4) Get to a track
“It’s important for kids to get good at learning to jog or power walk because these are staple workouts and great ways to get high-intensity exercise for life. There’s a track close to just about every neighborhood - in a park or at a school - so use it! Choose a time each week when you’ll do this with your kids and make it a routine.”
5) Hit the gym
As an adult who didn’t start going to a fitness center until later in life, I found it to be very overwhelming. I also unwittingly chose what you might refer to as a “muscle head” gym, but I really learned how to use the machines and free weights properly! Today, however, there are many more family-friendly choices. Roland says, “Most kids love the idea of a gym because there are so many fun machines to play on and learn. It’s important to get them used to it when they’re young, so they’re not fearful as an adult. Obviously, it’s better for older kids and it’s important to supervise them. I suggest getting them a few sessions with a trainer so they learn to use the equipment properly. Many gyms include a few free trainer sessions, so take advantage of those."
6) Try martial arts
“Martial arts is becoming a leading activity for kids and there are so many great facets. Not only does it provide intense activity, it’s great for flexibility and breathing. On the non-activity side, it teaches respect for parents and elders, as well as personal discipline. When kids are in that disciplined setting with an instructor who knows how to direct them, the learnings from martial arts tends to carry over to their other activities and positively impacts the whole family.”
7) A note on food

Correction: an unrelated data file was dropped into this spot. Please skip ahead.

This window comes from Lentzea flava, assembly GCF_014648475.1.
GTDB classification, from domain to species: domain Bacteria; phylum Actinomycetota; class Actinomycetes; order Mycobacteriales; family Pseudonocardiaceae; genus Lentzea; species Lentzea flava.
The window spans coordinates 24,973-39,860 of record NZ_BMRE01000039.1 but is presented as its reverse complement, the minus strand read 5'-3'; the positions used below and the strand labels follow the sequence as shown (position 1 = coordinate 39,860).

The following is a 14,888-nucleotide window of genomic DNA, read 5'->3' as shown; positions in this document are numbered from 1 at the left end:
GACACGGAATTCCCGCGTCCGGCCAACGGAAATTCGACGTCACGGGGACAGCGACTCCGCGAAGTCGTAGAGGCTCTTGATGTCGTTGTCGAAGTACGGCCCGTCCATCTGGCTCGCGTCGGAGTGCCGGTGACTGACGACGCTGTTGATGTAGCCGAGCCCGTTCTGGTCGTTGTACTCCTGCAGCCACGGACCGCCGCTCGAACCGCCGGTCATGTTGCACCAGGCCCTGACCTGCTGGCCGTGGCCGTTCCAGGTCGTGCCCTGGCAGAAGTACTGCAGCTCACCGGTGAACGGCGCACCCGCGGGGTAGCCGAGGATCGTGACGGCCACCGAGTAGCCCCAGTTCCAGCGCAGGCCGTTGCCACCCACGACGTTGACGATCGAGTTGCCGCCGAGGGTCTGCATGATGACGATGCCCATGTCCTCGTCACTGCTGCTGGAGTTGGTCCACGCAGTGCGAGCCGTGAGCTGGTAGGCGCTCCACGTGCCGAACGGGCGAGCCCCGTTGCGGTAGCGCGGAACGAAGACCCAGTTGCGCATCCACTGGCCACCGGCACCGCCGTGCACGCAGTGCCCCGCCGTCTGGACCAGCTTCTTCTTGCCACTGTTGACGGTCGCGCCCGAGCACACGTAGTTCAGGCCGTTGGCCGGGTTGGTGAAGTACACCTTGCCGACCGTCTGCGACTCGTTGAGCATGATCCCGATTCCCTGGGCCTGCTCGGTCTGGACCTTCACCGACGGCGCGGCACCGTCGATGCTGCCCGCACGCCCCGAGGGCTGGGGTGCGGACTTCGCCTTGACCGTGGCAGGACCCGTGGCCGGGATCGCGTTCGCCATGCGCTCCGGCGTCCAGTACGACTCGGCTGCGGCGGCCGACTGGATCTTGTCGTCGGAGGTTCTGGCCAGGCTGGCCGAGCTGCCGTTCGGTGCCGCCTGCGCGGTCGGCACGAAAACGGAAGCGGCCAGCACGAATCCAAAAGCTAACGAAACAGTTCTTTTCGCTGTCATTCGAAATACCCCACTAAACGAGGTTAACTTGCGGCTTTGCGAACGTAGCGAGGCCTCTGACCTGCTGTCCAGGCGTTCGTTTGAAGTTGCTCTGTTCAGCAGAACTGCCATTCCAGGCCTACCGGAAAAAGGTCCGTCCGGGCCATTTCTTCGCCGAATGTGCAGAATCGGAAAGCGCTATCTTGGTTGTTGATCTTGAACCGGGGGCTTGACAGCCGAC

Roland is a fitness trainer AND a nutritional counselor, so we couldn’t have an article about activity without a little advice on food intake. After all, they go hand-in-hand! He says, “Too many kids are skipping breakfast. They may feel like their stomachs aren’t ready for food in the morning, but it’s the most important time of the day to eat to get metabolism moving. Every time you eat, your metabolism increases 10% - this helps your body process the fuel in the food to energy needed to power everything we do. Not all food is equal, so avoid sugared cereals and foods like Pop-Tarts.
“At lunch, include veggies and fruits. If your kids are picky, try new ideas – these days, there are many options to choose from. At night, cut out starches and sugars after 7pm. These 2 carbohydrates are energy foods and right before bed is when we least need energy. When you eat carbohydrates late at night, they get stored and become body fat instead of getting burned or used.”
The bottom line for all of this is that kids don’t have a lot of choice in their life. They follow their parent’s guidance and lifestyle choices. So, it’s up to you to make the right choices and set the example of healthy eating and activity levels.
Now, it's your turn! Do you have activities you do with your kids on a regular basis? What tips would you give? Comment below with your thoughts and questions!